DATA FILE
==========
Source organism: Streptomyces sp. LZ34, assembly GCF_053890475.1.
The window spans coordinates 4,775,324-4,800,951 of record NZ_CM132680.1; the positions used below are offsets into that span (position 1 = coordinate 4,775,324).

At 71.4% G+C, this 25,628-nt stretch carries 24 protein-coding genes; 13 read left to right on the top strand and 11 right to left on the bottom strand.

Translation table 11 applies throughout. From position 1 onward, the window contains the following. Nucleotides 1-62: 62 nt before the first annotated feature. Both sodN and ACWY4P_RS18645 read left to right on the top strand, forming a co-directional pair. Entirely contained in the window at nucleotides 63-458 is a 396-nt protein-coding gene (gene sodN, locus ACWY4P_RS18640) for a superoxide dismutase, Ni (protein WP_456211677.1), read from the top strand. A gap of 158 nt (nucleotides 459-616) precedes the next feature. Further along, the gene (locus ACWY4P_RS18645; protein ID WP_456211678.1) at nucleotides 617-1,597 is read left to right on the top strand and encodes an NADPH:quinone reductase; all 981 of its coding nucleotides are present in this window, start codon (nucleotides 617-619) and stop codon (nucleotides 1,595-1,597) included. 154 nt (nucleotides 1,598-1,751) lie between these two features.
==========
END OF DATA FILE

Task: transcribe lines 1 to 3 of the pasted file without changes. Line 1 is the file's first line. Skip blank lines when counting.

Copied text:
Source organism: Streptomyces sp. LZ34, assembly GCF_053890475.1.
The window spans coordinates 4,775,324-4,800,951 of record NZ_CM132680.1; the positions used below are offsets into that span (position 1 = coordinate 4,775,324).

At 71.4% G+C, this 25,628-nt stretch carries 24 protein-coding genes; 13 read left to right on the top strand and 11 right to left on the bottom strand.